Our small town has no need for stop lights. Farther up Main Street we have a new roundabout, or as they used to be called, a rotary. But that is only a word used in New England. Elsewhere, they were called traffic circles.

I drew the traffic light which blinks red on Pleasant Street and yellow on Main Street.

Two summers ago I drew the New London Barn Playhouse. The wooden cow barn became a playhouse in 1934. Playhouse is an American word that means live theater. After each performance, the actors gather on the porch as the audience streams out.

Seasoned professional actors come to New London to perform with the summer interns: 16 young actors from around the country. They are usually aged 18 to 22.

You can learn more about The Barn from my Summer 2015 project of drawing behind the scenes, available at this link here on the blog.

Continuing up Main Street we get to Spring Ledge Farm. Vegetables, flowers, and herbs are grown from seed in greenhouses and in several fields. The land is preserved as land for agricultural purposes only.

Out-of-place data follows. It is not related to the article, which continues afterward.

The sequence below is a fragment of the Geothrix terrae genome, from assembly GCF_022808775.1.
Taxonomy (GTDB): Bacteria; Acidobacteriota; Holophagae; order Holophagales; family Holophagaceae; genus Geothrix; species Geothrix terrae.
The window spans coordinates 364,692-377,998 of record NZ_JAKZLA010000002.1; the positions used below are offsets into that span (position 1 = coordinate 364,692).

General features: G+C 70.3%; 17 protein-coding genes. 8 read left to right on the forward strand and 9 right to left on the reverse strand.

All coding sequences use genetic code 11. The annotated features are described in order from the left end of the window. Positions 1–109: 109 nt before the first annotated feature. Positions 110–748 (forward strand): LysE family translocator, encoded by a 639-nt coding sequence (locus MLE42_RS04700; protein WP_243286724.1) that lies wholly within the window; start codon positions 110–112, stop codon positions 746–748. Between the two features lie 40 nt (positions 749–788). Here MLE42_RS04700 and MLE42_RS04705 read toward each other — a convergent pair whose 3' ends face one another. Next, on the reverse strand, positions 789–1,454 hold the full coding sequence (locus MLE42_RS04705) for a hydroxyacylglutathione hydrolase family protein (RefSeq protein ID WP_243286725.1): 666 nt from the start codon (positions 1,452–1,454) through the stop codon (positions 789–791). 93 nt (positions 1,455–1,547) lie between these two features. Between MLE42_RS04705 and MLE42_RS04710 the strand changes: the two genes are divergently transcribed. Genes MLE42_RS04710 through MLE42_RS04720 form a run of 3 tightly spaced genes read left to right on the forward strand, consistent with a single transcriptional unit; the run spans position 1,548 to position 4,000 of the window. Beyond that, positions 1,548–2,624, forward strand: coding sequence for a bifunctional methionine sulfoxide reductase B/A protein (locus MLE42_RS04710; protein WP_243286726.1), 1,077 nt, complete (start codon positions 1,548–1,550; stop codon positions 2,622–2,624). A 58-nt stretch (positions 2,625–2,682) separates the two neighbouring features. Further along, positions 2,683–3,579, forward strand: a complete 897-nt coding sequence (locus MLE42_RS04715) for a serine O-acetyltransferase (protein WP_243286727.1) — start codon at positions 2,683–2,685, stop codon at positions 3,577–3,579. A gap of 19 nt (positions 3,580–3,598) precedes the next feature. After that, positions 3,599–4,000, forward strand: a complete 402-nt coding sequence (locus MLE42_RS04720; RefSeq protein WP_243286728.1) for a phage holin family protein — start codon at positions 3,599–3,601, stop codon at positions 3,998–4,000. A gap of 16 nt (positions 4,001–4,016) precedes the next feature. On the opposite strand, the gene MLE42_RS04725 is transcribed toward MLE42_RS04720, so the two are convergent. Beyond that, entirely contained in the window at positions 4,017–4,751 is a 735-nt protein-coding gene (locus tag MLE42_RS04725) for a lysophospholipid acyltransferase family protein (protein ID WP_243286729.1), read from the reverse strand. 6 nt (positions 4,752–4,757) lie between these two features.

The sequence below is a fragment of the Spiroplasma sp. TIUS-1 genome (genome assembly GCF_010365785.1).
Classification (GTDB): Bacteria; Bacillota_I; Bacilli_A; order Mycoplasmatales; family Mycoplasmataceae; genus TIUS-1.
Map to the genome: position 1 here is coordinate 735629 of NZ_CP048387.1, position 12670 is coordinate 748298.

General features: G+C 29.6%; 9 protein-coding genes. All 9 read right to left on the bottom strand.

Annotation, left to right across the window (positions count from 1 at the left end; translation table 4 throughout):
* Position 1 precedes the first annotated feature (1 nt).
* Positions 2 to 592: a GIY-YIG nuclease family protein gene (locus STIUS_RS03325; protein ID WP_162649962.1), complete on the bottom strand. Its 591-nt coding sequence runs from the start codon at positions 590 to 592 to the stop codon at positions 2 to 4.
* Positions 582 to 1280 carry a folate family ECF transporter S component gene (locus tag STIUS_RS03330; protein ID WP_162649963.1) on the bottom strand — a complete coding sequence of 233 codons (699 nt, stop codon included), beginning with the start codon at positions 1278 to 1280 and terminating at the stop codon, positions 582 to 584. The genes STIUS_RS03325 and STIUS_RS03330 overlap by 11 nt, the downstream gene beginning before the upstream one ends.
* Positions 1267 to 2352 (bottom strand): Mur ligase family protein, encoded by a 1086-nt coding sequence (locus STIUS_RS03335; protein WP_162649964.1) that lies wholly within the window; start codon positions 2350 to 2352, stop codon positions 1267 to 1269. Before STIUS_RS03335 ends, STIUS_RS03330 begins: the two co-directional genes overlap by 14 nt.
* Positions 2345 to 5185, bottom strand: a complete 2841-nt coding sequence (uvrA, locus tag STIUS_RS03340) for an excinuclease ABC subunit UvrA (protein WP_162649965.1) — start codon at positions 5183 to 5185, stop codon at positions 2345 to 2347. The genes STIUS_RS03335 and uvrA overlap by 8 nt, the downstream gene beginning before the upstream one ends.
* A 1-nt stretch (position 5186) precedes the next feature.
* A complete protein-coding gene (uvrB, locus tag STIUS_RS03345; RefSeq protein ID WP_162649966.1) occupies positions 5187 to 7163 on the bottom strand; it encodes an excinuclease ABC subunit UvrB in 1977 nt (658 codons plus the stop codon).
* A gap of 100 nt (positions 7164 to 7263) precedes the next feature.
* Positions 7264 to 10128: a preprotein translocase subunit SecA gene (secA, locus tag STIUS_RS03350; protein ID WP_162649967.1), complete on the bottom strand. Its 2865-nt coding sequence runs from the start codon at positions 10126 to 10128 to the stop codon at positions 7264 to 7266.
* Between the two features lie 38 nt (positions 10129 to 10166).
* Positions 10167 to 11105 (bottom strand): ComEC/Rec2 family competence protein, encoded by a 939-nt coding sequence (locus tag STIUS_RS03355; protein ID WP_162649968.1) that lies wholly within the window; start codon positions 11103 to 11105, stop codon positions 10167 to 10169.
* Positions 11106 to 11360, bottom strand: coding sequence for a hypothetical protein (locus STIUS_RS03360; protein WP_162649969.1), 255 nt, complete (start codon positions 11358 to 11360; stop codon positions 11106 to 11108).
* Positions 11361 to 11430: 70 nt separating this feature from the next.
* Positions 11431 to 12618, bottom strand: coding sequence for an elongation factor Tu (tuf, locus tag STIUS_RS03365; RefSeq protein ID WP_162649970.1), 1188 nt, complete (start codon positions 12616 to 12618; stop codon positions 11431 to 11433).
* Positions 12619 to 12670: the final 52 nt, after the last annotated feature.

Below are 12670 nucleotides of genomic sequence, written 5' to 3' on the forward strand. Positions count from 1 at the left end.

I feel that we all need a flower come January or February. Here is a Stargazer Lily drawn with a digital app on my iPad. My left index finger pushed around the colors made of pure light.

Wednesday, December 28, 2016

New Hampshire

These wild turkeys were taking an afternoon walk, as turkey families often do. The icy crust on the snow was about an inch thick, and it only held the weight of each turkey for a second or two before breaking. The followers were starting to question the wisdom of the leader. One independent thinker took a quick flight to the top of the wall, but no one followed after.

One day, before our lake froze, I stopped briefly and sketched the water, rocks, waves, and hills. I included parts of the car frame and the mirror as well. The little pine tree is really across the street, mostly in the mirror.

At this time, the lone lake loon family was still on the lake. (Say that three times fast.) In the winter, naturalists tell us that the New Hampshire loons just head over to the ocean waves and become grey sea birds. It is a journey of 90 minutes in the car to the Atlantic Ocean. I wonder how long it takes a loon?

   A young evergreen and a young copper beech tree are growing very close together right outside our window. Surely their roots are intertwining. These are the colors we see in the winter, these and the pink, purple, and gold sunsets.

At the top of our hill is an old stone wall (our ancient property line), and a thicker forest on the other side.

A large chunk of granite, casually left behind by the last receding glacier, sits at the edge of our road. We pass it daily. In the warm months, it has a thick mat of very green moss on the roof-shaped top surface. Now in winter, the snow forms a white thatch. We call it the elf house rock.